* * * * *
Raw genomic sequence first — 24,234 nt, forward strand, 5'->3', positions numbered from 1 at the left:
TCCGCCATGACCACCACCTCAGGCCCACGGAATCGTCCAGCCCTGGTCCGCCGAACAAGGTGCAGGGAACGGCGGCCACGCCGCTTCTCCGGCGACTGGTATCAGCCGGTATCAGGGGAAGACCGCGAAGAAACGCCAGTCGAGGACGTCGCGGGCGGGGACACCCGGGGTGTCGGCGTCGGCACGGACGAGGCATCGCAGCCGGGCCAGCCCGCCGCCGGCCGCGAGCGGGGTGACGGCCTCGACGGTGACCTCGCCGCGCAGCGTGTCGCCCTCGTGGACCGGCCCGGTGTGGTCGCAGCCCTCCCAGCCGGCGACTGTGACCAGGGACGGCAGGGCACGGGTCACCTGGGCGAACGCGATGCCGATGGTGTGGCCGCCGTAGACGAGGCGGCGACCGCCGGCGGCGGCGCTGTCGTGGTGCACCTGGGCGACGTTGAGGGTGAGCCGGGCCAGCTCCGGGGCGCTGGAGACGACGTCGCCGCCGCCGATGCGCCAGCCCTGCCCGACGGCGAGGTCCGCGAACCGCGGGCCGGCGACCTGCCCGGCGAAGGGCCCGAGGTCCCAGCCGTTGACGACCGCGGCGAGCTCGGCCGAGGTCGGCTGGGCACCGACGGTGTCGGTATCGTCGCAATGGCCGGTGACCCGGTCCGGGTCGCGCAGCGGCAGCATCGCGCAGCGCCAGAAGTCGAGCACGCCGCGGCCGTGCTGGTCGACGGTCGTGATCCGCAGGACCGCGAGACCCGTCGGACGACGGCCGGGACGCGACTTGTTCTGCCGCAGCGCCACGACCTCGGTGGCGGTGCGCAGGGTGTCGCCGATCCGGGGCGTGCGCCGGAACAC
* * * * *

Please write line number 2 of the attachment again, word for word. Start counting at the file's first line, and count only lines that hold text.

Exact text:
TCCGCCATGACCACCACCTCAGGCCCACGGAATCGTCCAGCCCTGGTCCGCCGAACAAGGTGCAGGGAACGGCGGCCACGCCGCTTCTCCGGCGACTGGTATCAGCCGGTATCAGGGGAAGACCGCGAAGAAACGCCAGTCGAGGACGTCGCGGGCGGGGACACCCGGGGTGTCGGCGTCGGCACGGACGAGGCATCGCAGCCGGGCCAGCCCGCCGCCGGCCGCGAGCGGGGTGACGGCCTCGACGGTGACCTCGCCGCGCAGCGTGTCGCCCTCGTGGACCGGCCCGGTGTGGTCGCAGCCCTCCCAGCCGGCGACTGTGACCAGGGACGGCAGGGCACGGGTCACCTGGGCGAACGCGATGCCGATGGTGTGGCCGCCGTAGACGAGGCGGCGACCGCCGGCGGCGGCGCTGTCGTGGTGCACCTGGGCGACGTTGAGGGTGAGCCGGGCCAGCTCCGGGGCGCTGGAGACGACGTCGCCGCCGCCGATGCGCCAGCCCTGCCCGACGGCGAGGTCCGCGAACCGCGGGCCGGCGACCTGCCCGGCGAAGGGCCCGAGGTCCCAGCCGTTGACGACCGCGGCGAGCTCGGCCGAGGTCGGCTGGGCACCGACGGTGTCGGTATCGTCGCAATGGCCGGTGACCCGGTCCGGGTCGCGCAGCGGCAGCATCGCGCAGCGCCAGAAGTCGAGCACGCCGCGGCCGTGCTGGTCGACGGTCGTGATCCGCAGGACCGCGAGACCCGTCGGACGACGGCCGGGACGCGACTTGTTCTGCCGCAGCGCCACGACCTCGGTGGCGGTGCGCAGGGTGTCGCCGATCCGGGGCGTGCGCCGGAACAC